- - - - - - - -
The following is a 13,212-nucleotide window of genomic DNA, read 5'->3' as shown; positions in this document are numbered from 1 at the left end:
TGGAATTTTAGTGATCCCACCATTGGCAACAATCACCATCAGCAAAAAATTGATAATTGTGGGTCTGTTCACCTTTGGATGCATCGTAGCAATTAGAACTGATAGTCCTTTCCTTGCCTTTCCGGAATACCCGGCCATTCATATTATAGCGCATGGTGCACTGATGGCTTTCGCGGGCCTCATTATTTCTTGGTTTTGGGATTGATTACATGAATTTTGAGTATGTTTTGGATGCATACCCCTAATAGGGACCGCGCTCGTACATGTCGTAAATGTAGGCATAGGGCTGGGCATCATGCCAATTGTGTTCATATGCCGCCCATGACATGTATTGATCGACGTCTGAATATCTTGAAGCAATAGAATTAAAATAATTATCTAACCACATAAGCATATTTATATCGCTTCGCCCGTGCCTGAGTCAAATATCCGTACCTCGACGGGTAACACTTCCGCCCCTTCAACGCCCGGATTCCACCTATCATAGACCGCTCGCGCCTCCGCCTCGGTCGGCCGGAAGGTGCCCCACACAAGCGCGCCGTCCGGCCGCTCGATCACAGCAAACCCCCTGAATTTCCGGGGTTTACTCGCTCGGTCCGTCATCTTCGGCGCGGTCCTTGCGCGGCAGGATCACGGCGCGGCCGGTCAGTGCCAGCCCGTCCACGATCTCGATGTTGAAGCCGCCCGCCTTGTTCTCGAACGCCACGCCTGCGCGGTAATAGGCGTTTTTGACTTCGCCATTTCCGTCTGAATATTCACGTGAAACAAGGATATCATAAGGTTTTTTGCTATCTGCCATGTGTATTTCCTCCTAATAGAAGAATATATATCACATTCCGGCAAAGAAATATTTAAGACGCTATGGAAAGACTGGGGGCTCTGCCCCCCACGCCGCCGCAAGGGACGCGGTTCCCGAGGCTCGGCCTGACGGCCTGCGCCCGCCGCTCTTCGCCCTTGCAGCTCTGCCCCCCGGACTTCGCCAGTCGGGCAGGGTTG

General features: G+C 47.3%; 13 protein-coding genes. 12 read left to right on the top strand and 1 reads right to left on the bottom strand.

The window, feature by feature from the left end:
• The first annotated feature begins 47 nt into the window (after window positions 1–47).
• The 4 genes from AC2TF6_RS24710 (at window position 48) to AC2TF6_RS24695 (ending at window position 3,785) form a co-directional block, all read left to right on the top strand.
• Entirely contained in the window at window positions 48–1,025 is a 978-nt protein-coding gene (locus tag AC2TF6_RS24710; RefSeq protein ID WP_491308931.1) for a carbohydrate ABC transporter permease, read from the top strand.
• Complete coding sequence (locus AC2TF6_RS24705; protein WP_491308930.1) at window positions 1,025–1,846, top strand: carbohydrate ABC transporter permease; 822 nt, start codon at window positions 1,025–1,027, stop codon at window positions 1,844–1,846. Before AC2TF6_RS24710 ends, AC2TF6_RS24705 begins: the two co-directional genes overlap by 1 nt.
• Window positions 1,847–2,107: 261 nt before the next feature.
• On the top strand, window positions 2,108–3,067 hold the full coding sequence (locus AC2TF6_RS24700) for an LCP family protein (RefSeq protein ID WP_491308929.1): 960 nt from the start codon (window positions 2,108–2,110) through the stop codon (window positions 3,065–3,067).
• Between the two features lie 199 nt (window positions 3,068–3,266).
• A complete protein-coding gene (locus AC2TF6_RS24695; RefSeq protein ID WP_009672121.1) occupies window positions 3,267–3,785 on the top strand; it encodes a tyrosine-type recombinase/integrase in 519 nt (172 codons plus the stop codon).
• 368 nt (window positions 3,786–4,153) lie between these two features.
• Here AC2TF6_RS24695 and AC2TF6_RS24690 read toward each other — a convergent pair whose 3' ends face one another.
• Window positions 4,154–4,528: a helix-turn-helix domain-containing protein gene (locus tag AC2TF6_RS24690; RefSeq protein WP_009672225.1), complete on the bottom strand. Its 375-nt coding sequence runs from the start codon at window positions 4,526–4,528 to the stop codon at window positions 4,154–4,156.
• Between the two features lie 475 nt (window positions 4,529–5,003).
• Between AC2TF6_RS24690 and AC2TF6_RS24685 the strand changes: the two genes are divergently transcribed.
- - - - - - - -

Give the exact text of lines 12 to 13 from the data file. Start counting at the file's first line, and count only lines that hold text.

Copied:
• A complete protein-coding gene (locus AC2TF6_RS24695; RefSeq protein ID WP_009672121.1) occupies window positions 3,267–3,785 on the top strand; it encodes a tyrosine-type recombinase/integrase in 519 nt (172 codons plus the stop codon).
• 368 nt (window positions 3,786–4,153) lie between these two features.